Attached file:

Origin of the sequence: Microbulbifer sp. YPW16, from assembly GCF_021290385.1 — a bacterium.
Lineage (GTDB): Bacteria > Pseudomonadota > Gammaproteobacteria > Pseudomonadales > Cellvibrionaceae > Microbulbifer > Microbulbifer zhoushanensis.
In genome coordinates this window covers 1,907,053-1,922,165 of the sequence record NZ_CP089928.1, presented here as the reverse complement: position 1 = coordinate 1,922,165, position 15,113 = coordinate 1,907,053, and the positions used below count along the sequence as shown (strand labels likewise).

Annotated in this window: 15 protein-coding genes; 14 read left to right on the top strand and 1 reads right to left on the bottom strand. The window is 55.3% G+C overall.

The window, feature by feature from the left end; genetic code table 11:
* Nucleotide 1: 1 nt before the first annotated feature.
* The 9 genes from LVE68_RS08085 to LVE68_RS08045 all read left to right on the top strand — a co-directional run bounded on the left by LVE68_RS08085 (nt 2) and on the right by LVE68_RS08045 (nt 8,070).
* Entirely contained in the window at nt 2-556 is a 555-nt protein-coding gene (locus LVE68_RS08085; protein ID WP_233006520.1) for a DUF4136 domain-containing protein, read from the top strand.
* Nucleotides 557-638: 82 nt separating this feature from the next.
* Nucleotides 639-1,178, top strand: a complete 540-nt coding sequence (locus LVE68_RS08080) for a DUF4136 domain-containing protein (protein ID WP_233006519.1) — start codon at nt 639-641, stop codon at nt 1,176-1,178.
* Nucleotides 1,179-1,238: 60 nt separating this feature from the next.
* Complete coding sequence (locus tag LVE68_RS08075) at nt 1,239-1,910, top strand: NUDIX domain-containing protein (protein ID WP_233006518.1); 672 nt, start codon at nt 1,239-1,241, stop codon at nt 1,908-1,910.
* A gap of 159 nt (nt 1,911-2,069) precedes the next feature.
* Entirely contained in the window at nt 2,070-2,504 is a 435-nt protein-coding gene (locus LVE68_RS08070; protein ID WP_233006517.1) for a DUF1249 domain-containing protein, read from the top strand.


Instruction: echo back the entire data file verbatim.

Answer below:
Origin of the sequence: Microbulbifer sp. YPW16, from assembly GCF_021290385.1 — a bacterium.
Lineage (GTDB): Bacteria > Pseudomonadota > Gammaproteobacteria > Pseudomonadales > Cellvibrionaceae > Microbulbifer > Microbulbifer zhoushanensis.
In genome coordinates this window covers 1,907,053-1,922,165 of the sequence record NZ_CP089928.1, presented here as the reverse complement: position 1 = coordinate 1,922,165, position 15,113 = coordinate 1,907,053, and the positions used below count along the sequence as shown (strand labels likewise).

Annotated in this window: 15 protein-coding genes; 14 read left to right on the top strand and 1 reads right to left on the bottom strand. The window is 55.3% G+C overall.

The window, feature by feature from the left end; genetic code table 11:
* Nucleotide 1: 1 nt before the first annotated feature.
* The 9 genes from LVE68_RS08085 to LVE68_RS08045 all read left to right on the top strand — a co-directional run bounded on the left by LVE68_RS08085 (nt 2) and on the right by LVE68_RS08045 (nt 8,070).
* Entirely contained in the window at nt 2-556 is a 555-nt protein-coding gene (locus LVE68_RS08085; protein ID WP_233006520.1) for a DUF4136 domain-containing protein, read from the top strand.
* Nucleotides 557-638: 82 nt separating this feature from the next.
* Nucleotides 639-1,178, top strand: a complete 540-nt coding sequence (locus LVE68_RS08080) for a DUF4136 domain-containing protein (protein ID WP_233006519.1) — start codon at nt 639-641, stop codon at nt 1,176-1,178.
* Nucleotides 1,179-1,238: 60 nt separating this feature from the next.
* Complete coding sequence (locus tag LVE68_RS08075) at nt 1,239-1,910, top strand: NUDIX domain-containing protein (protein ID WP_233006518.1); 672 nt, start codon at nt 1,239-1,241, stop codon at nt 1,908-1,910.
* A gap of 159 nt (nt 1,911-2,069) precedes the next feature.
* Entirely contained in the window at nt 2,070-2,504 is a 435-nt protein-coding gene (locus LVE68_RS08070; protein ID WP_233006517.1) for a DUF1249 domain-containing protein, read from the top strand.